Time — A Sacred Gift from God

Yael Eckstein  |  October 22, 2020

Yael Eckstein spends time with faith and family on beach

We just wrapped up a busy High Holiday season, but this week the Jewish people celebrated yet another holiday, though it’s a holiday that is not very well known.

Rosh Chodesh, which literally means “the head of the month,” coincides with the new moon and marks the beginning of the new month on the Jewish calendar. In our home, we celebrated with a festive meal, cooked and served by my wonderful husband, while I got the night off!

The tradition of celebrating Rosh Chodesh goes back to the Bible. In Numbers 10:10 we read, “Also at your times of rejoicing—your appointed festivals and New Moon feasts—you are to sound the trumpets over your burnt offerings and fellowship offerings, and they will be a memorial for you before your God.”  Since biblical times, Rosh Chodesh has been a sacred day of thanksgiving and festivities.

Spiritual Breakthroughs

On Rosh Chodesh, we celebrate time, specifically the time period ushered in at the start of every month. According to Jewish tradition, each month contains a unique energy that manifests in the holidays that occur during that month, and permeates our lives. The month that contains Passover focuses us on breaking bonds and attaining freedom. The month of Hanukkah reminds us of miracles and faith. The month of Rosh Hashanah, the Jewish New Year, supports new beginnings. Each month, we have a reason to celebrate and anticipate wonderful things.

However, there is one month out of the twelve that it is an exception. It is the only month during which there are no holidays celebrated at all. That month is the month of Cheshvan, which we began this week.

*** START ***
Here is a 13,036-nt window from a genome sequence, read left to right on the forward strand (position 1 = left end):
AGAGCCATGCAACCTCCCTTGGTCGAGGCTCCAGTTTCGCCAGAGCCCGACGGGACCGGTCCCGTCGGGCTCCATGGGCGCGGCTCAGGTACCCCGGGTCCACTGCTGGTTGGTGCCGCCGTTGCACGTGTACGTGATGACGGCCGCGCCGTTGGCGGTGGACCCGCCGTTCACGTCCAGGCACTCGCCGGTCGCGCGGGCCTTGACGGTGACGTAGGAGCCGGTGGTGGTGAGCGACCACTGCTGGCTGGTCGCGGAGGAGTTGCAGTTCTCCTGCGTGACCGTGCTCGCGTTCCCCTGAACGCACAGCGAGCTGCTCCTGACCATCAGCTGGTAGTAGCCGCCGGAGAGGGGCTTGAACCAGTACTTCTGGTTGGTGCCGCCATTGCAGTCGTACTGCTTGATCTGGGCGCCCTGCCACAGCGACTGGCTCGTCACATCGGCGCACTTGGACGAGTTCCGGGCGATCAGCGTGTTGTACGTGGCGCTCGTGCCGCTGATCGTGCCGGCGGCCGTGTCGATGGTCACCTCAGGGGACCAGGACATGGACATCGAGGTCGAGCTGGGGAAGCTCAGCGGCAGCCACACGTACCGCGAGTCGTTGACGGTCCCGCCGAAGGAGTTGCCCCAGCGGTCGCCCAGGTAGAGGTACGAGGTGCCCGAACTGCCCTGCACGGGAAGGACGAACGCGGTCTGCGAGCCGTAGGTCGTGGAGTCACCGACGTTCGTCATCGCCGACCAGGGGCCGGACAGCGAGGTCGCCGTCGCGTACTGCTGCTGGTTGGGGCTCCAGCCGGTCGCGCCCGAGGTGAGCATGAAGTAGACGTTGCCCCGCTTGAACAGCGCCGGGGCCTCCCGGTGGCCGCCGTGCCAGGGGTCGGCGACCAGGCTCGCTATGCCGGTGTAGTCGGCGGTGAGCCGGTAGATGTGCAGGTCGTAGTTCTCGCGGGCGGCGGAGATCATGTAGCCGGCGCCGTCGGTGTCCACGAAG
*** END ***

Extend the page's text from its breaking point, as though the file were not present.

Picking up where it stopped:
Due to the lack of holidays during Cheshvan, it has earned the Hebrew prefix of “mar,” which means “bitter,” and is often referred to as “Marcheshvan.” Yet, we still celebrate the beginning of this new month, because in truth, this month need not be bitter at all. While other months bring energy to us by focusing us on some God-given virtue, Cheshvan provides us with the opportunity to bring our positive energy to it.

Instead of letting this month be bitter, we are called to make it sweet. Since it does not have any holidays, we need to intentionally shape our days. We need to approach them with joy and celebration. We need to approach them with love and faith. We can create spiritual breakthroughs and meaningful moments. We can make of this month whatever we want it to be.

Turning the Bitter into Sweet

In much the same way, these past seven months during the coronavirus pandemic have left us with a lot of empty time while many of our plans and celebrations have been put on hold. This time could easily become bitter for us — or we can make the most of it. We can choose to bring our positive energy to this challenging time in history. We can choose to make it sweet.

The main message of Rosh Chodesh is that time is a sacred gift from God, to be valued and celebrated. Life is full of easier times and more challenging times, but ultimately time is what we make of it.

As we begin another month, I intend to make the most of every day and I hope that you will too. As we declare in the monthly Rosh Chodesh prayers, “This is the day that the LORD has made; let us rejoice and be glad in it” (Psalms 118:24 ESV).

With blessings from the Holy Land,

Yael Eckstein's Signature

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